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The Giants' defense stinks! But, then again, maybe it doesn't

The Giants did some good things on defense Thursday night.

Uani 'Unga (left) and Jon Beason celebrate after an 'Unga interception Thursday.
Uani 'Unga (left) and Jon Beason celebrate after an 'Unga interception Thursday.
Al Bello/Getty Images

The New York Giants' defense stinks! That was the common refrain all throughout the preseason, and through a pair of season-opening losses where the defense didn't put up much resistance while both the Dallas Cowboys and Atlanta Falcons went on critical long touchdown drives late in those two games.

Thursday night against the Washington Redskins, though, maybe we got a glimpse at the possibility that the defense might not stink. That, in fact, there might even be a few things it does well.

Before we threaten to get carried away here, let's realize that the Giants were playing against their favorite patsies, the Washington Redskins, and that Kirk Cousins is not anything close to a quality NFL starting quarterback. Let's also realize we aren't talking about this defense suddenly morphing into a dominant unit, or even something resembling the 2007 Giants.

There are some signs, though, that defense might not be a complete liability. There are two specific reasons

It looks like they can stop the run

This was an obvious point of emphasis for the Giants after giving up a league-worst 4.9 yards per rush a season ago. So far, so good, and Thursday night against the Redskins was the best evidence yet that the quality run defense the Giants have displayed thus far might not be a mirage.

Washington entered the game averaging 171.5 yards rushing per game, best in the league through two weeks. They gained 88 yards on 20 carries, 4.4 per rush. That number was skewed, though, by a 26-yard run on the game's final play. The Giants forced Cousins to throw the ball 49 times, a recipe for disaster for Washington and exactly what the Giants were hoping to achieve.

The Giants' defensive line is holding up at the point of attack, and they are getting good work in run support from guys like cornerback Prince Amukamara and safeties Landon Collins and Brandon Meriweather.

Incidentally, Amukamara, Collins and Meriweather - who has played with physicality while staying within the rules thus far -- have given the Giants a hard-hitting and sure-tackling trio of defenders at the back end of their defense. Even Dominique Rodgers-Cromartie, before his concussion, was showing a surprising willingness to support against the run.

They have been opportunistic

Relentless. Defensive coordinator Steve Spagnuolo has been ingraining that word, and that attitude, in his defenders from the beginning. The Giants aren't incredibly talented on defense -- they don't have a dynamic pas rusher (sorry, Damontre Moore fans), they have only one real play-maker at linebacker and they are relying heavily on Collins and Uani 'Unga, rookies, still trying to figure out the NFL. They have, however, done what Spagnuolo wants and for the most part played relentlessly.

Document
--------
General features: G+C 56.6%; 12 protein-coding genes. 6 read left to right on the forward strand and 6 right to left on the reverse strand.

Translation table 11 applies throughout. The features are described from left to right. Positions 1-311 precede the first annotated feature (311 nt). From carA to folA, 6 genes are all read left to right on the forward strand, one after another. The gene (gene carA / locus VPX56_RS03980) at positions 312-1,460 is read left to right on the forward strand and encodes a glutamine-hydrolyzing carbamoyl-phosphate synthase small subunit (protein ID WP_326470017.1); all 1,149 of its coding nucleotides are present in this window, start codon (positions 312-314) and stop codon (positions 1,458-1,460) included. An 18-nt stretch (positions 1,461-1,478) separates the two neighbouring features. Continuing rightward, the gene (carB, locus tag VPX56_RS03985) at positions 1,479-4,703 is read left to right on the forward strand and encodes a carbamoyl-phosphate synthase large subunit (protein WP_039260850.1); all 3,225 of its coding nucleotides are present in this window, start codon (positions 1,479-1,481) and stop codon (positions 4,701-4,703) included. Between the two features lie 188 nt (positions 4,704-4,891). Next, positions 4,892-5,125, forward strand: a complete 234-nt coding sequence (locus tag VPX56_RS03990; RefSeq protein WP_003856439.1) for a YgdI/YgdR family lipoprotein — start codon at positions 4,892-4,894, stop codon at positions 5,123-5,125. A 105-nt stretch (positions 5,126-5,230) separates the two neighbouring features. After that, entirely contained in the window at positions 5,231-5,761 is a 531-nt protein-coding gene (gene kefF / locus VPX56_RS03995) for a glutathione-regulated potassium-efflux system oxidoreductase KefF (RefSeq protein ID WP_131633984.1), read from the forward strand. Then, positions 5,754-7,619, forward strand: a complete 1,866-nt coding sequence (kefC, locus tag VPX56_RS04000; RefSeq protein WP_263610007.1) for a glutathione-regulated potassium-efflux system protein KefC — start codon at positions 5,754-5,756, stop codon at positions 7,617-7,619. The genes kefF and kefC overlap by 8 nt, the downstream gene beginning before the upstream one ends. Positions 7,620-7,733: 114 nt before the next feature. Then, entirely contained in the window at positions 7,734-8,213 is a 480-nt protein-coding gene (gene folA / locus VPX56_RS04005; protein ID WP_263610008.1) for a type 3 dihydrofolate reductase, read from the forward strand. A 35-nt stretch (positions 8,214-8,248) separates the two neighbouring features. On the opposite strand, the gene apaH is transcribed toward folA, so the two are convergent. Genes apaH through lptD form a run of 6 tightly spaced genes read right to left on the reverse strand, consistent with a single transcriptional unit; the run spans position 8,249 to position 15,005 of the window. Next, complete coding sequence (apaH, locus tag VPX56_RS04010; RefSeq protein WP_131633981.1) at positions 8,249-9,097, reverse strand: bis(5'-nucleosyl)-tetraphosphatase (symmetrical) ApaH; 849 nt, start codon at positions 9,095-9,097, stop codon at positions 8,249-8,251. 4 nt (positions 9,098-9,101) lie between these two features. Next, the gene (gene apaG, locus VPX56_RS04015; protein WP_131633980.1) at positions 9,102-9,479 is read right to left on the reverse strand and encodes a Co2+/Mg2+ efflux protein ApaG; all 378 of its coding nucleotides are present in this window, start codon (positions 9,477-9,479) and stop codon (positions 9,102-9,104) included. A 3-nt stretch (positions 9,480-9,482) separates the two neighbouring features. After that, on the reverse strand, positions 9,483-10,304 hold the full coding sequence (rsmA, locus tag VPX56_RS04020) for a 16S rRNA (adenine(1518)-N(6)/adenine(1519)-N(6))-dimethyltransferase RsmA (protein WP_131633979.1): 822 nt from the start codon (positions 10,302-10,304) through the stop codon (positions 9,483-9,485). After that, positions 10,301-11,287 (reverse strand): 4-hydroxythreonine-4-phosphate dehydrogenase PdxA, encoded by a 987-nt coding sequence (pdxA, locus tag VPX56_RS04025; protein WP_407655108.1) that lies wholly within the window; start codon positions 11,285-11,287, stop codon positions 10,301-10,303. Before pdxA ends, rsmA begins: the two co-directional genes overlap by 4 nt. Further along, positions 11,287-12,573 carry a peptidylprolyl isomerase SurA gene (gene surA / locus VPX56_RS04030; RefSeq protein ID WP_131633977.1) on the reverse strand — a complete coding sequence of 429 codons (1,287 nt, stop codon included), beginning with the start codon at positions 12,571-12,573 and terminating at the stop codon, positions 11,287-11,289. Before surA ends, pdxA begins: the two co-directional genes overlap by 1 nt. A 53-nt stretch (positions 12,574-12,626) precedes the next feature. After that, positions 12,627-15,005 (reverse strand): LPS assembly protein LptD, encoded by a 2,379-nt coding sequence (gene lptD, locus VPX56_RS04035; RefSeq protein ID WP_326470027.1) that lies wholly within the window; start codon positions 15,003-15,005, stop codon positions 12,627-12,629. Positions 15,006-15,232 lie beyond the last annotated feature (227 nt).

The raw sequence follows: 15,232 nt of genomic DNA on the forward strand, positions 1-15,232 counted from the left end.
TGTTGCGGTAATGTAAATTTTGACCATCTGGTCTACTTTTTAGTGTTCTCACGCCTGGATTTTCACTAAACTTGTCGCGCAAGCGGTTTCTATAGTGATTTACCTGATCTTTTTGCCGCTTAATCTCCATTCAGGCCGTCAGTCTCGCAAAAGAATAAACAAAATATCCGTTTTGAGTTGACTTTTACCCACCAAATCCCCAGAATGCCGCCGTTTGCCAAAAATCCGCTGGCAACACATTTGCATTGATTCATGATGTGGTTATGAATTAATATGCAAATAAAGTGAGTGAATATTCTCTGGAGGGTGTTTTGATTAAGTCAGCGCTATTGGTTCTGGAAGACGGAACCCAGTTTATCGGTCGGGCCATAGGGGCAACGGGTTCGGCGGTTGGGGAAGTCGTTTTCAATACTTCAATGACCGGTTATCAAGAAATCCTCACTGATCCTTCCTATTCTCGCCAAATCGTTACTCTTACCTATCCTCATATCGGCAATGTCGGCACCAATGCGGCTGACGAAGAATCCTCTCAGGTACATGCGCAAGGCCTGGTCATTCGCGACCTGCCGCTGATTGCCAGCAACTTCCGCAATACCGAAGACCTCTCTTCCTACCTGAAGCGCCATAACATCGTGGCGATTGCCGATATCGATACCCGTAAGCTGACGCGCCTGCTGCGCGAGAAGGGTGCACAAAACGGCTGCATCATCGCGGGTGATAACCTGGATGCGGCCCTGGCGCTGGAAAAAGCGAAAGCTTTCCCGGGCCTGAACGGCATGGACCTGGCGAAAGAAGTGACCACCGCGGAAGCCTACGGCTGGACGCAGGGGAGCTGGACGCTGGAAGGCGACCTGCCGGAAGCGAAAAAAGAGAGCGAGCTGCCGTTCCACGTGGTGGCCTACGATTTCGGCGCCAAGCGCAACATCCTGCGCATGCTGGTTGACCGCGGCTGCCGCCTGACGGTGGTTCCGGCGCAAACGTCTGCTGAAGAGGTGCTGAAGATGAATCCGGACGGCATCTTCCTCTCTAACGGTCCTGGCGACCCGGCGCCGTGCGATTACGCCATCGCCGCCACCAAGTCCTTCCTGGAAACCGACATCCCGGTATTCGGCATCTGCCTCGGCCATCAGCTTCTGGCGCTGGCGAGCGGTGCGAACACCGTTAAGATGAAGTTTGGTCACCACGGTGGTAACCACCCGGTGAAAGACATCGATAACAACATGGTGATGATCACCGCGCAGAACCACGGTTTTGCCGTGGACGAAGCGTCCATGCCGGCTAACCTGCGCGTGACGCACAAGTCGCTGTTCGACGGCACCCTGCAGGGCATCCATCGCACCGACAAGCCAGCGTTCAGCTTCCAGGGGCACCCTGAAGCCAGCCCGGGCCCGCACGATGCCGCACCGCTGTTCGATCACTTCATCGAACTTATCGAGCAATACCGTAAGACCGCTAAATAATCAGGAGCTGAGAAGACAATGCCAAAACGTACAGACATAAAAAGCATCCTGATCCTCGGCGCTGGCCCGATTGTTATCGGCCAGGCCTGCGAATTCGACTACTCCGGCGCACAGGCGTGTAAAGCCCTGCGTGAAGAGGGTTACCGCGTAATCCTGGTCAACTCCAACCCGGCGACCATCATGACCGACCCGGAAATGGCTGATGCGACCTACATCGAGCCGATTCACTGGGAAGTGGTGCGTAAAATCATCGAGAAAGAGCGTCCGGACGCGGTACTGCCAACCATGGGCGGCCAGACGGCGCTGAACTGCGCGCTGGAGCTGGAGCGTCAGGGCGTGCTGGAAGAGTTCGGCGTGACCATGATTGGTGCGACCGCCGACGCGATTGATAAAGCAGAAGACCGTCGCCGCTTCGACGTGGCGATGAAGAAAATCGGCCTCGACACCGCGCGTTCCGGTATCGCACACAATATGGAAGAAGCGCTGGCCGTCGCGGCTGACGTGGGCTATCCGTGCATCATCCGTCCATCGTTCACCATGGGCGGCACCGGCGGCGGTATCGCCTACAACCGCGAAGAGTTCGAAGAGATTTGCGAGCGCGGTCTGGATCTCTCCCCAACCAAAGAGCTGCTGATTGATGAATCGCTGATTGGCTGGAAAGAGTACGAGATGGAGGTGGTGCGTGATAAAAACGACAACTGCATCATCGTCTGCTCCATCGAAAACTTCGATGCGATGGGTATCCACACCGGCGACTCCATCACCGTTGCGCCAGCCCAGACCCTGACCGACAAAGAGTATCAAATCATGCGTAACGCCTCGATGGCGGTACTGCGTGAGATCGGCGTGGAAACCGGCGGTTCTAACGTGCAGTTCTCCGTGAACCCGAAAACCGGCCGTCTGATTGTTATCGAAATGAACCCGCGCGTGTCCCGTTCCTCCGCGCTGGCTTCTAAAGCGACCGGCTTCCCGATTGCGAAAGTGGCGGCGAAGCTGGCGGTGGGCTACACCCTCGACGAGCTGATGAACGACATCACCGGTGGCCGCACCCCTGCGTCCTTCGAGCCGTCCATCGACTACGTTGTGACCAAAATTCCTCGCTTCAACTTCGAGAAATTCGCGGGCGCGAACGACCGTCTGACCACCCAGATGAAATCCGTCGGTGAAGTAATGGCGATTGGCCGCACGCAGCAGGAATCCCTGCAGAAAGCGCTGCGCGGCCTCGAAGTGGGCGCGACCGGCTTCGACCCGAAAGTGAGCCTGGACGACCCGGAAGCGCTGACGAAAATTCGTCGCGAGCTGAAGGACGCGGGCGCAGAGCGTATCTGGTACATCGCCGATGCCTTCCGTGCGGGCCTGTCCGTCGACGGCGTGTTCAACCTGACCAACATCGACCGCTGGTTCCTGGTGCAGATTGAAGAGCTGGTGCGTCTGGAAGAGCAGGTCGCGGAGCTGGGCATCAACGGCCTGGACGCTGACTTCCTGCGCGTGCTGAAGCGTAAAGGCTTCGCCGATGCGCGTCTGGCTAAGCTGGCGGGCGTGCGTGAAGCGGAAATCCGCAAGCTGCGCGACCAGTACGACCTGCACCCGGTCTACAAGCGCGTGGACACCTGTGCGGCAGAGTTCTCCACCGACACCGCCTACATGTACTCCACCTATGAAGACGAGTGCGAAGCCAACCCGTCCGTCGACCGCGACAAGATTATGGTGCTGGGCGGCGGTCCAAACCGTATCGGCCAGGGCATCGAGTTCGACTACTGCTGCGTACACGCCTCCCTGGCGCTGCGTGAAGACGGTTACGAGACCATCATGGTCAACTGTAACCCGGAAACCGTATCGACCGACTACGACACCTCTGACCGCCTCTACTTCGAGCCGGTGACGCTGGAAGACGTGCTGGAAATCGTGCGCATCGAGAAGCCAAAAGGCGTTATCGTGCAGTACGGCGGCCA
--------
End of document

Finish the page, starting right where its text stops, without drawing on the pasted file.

The Giants practice being relentless, they practice running to the ball. That attitude has helped them create six turnovers in three games, three each against the Cowboys and Redskins. The Giants have turned the ball over just once, making them +5 in takeaway ratio. Obviously, that's a good sign.

"As a defense we're always trying to get the ball out, either by interceptions, stripping the ball or whatever," said 'Unga, who had an interception Thursday. "The game is at the ball. You got the ball, you're gonna win the game. so we're always trying to get the ball out."

Final thoughts

The lack of a dynamic pass rusher will leave Spagnuolo with an issue all season. Do you send extra people? How often do yous end them? Which ones do you send? Carl Banks mentioned a Collins conundrum Friday on WFAN, pointing out that he is an excellent blitzer, but that sending him means Meriweather is alone in center field -- and that's not a place he should be.

This defense won't be great, and the Giants will have to protect it by scoring a healthy number of points, running the ball better than they have, minimizing their own turnovers and by using special teams to keep field position tilted in favor of the Giants.

Dallas won the NFC East last season largely by protecting a defense many people were convinced wasn't very good with an incredible, time-consuming running game and getting just enough opportunistic plays from the defense when they were needed.

Thursday's game offered a sliver of hope that a similar path, albeit without the dominant running game, might be there for the Giants. At the very least, it offered evidence that the Giants are making some progress defensively.